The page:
Some things to read while panic sets in.
Despite the fact that they lost a game against the Pirates for the first time all year last night, it's another pretty good day to be a Brewer fan. Here's a quick rundown of this morning's excitement:
- With yesterday's Cardinals loss and the Brewer doubleheader split, the team is nine games up in the Central for the first time in franchise history.
- John Autin of the B-Ref Blog says the NL Central race is over.
- The Brewers are on the cover of Sports Illustrated.
- The Washington Post says the Brewers' "win-now plan" is working.
It wasn't that long ago that the Brewers were looking up at the Pirates in the NL Central standings. @STATS_MLB has a pretty clear illustration of what's happened since:
|Team||OPS Against Before 7/25||OPS Against Since|
Ryan Braun hit his 25th home run in yesterday's first game, and now needs just five homers and four stolen bases to become the second 30/30 player in franchise history and the first since 1970. Tyler Lockman of FS Wisconsin has more on the pursuit.
If not for one awful inning yesterday the Brewers might have had a doubleheader sweep. Tom Haudricourt has a recap of the disaster in the seventh. Zack Greinke, to his credit, didn't blame luck for the bad frame. Here's what he told Adam McCalvy regarding Josh Harrison's bloop that drove in the winning run:
"Those hits happen. That's why strikeouts are the best thing to do."
Other notes from the field:
- Chris Narveson left yesterday's start after the nail on his left middle finger caught on a pitch and pulled away a bit. He seems to think he'll be fine but Tom Haudricourt noted that the Brewers could use off days to skip his turn in the rotation again if needed.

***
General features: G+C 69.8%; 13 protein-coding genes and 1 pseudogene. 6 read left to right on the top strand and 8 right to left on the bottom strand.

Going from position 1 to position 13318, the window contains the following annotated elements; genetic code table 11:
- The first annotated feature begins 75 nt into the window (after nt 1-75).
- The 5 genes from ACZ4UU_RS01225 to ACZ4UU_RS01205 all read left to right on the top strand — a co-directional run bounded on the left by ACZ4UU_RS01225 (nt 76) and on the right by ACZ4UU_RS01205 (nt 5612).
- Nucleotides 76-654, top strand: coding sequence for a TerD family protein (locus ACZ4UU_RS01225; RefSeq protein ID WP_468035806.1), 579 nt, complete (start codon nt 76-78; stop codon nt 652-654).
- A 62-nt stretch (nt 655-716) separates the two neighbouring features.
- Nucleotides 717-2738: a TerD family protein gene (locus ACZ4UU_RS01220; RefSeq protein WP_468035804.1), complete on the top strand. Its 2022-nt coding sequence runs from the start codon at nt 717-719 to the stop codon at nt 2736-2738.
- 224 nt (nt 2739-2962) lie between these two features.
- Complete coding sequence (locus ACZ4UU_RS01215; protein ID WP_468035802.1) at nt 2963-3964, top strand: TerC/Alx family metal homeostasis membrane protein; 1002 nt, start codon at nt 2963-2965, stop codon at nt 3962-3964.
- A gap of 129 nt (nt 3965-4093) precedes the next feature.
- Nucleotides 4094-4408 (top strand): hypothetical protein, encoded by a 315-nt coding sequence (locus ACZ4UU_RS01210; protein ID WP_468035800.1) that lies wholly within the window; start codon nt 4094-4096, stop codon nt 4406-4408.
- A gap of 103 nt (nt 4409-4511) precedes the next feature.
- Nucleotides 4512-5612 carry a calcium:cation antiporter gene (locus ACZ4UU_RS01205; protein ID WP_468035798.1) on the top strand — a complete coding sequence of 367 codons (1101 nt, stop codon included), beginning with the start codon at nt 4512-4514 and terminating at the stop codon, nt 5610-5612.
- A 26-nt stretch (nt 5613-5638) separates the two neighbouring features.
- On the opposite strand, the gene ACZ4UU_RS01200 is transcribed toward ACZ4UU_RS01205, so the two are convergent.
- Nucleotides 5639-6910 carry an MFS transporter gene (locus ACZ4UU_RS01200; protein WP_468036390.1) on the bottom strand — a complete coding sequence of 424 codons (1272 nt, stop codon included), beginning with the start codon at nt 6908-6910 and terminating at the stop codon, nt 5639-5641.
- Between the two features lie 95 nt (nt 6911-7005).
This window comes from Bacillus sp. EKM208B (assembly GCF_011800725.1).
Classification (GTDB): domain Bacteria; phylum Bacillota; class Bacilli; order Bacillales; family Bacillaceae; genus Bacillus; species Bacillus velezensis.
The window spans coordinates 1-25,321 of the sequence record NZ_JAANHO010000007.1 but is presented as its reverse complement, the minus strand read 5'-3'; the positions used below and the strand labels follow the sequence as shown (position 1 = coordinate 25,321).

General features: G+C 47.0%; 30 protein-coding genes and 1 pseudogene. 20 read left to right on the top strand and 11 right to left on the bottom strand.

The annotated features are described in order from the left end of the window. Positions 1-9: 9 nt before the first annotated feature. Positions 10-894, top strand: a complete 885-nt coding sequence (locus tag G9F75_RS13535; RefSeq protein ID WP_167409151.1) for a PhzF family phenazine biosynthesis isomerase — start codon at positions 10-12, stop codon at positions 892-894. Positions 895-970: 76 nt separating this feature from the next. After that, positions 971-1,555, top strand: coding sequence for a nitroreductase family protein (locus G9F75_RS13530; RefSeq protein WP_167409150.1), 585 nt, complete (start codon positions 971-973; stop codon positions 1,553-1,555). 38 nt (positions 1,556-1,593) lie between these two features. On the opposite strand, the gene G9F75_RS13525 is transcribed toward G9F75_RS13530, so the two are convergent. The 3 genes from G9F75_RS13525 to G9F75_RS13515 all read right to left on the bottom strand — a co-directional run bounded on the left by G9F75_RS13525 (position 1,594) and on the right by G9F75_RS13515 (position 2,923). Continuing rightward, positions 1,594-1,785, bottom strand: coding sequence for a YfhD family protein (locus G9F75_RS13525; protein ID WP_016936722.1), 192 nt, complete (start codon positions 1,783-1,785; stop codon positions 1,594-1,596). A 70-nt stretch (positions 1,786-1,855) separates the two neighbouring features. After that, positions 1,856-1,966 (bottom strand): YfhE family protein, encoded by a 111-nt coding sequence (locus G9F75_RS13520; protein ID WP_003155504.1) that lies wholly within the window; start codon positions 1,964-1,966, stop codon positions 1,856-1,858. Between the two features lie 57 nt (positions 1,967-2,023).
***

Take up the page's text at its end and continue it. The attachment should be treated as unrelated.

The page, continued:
- Pirates third baseman Steve Pearce left yesterday's first game with an injury to the index finger on his right hand, forcing catcher Michael McKenry to make his first professional appearance at third.
- Josh Wilson is from Pittsburgh and his family bought out a section at PNC Park to watch him yesterday.
- Chris Narveson, Andrew McCutchen and Jose Tabata are leading FanGraphs' Star of the Game voting for game one, and Brad Lincoln, Zack Greinke and Josh Harrison are leading the vote for game two.
- The Brewer magic number is now at 25.
The two teams play a more traditional single game tonight, and Spencer Fordin of MLB.com has the preview. We're coming down to the wire for the Prognostikeggers regular season, so don't forget to get your predictions in. The Pirates will need to make a roster move before the game to activate starting pitcher Ross Ohlendorf from the DL.
Meanwhile, the Bucs will need another spot starter for tomorrow: Kevin Correia was scheduled to start but has been placed on the DL with an oblique strain.
Marco Estrada is making what will likely be his final start for a while today: With Chris Narveson healthy(ish) he'll return to the long relief role in the bullpen. To his credit, he said all the right things to Adam McCalvy about the transition.
Despite yesterday's rare loss, the Brewers are still 23-4 in their last 27 games. Trenni Kusnierek has a look at the question many of us have asked at one point or another recently: Is this team this hot, or this good?
At least once each day lately (and frequently more often) I see someone asking the same question: "What is that thing (insert Brewer here) is doing after hits?" In an effort to avoid having to explain it every single day for the rest of the year, here's a primer. It's called "Beast Mode." Ron Roenicke doesn't like it. Mitch Stetter's son does it.